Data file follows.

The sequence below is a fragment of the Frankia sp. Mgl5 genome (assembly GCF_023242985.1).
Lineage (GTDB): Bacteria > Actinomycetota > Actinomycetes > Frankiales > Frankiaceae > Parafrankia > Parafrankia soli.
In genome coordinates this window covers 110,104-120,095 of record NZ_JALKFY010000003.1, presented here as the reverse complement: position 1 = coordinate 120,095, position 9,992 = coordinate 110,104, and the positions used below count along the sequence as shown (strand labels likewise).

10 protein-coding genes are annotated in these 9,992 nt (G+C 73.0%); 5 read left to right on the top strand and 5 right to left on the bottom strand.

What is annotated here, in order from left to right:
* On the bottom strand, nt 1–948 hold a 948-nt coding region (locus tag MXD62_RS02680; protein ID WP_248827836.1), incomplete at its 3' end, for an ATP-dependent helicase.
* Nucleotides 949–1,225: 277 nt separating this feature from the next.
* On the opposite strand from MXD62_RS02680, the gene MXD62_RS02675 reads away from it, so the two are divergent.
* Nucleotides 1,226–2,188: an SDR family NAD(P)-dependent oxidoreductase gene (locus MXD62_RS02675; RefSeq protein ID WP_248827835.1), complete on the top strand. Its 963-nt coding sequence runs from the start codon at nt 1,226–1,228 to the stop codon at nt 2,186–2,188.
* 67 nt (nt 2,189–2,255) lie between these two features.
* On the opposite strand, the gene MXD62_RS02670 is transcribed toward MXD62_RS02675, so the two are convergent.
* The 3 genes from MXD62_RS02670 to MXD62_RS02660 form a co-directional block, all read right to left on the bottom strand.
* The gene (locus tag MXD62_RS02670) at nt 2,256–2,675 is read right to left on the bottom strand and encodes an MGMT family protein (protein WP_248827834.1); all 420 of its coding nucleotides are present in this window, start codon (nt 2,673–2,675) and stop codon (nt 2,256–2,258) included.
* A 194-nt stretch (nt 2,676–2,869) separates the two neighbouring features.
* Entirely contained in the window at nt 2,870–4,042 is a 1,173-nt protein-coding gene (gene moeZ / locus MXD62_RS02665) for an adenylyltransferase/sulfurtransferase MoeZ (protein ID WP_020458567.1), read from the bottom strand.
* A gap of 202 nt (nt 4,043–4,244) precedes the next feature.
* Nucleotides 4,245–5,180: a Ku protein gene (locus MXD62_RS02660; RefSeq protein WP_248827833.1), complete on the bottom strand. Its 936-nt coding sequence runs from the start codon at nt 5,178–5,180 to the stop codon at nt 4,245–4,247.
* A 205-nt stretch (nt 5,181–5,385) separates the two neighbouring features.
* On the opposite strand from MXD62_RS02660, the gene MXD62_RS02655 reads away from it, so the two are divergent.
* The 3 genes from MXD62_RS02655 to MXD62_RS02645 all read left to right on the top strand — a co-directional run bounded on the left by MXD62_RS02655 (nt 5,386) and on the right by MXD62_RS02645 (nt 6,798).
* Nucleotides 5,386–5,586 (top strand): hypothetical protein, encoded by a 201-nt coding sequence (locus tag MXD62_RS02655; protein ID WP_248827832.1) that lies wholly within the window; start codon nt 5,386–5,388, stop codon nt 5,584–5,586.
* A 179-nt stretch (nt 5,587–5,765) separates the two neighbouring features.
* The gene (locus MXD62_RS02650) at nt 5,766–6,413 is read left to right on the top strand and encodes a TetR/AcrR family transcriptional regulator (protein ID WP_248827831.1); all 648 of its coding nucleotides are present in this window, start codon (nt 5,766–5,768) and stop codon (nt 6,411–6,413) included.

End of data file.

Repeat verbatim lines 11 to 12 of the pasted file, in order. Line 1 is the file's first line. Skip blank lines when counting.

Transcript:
* On the opposite strand, the gene MXD62_RS02670 is transcribed toward MXD62_RS02675, so the two are convergent.
* The 3 genes from MXD62_RS02670 to MXD62_RS02660 form a co-directional block, all read right to left on the bottom strand.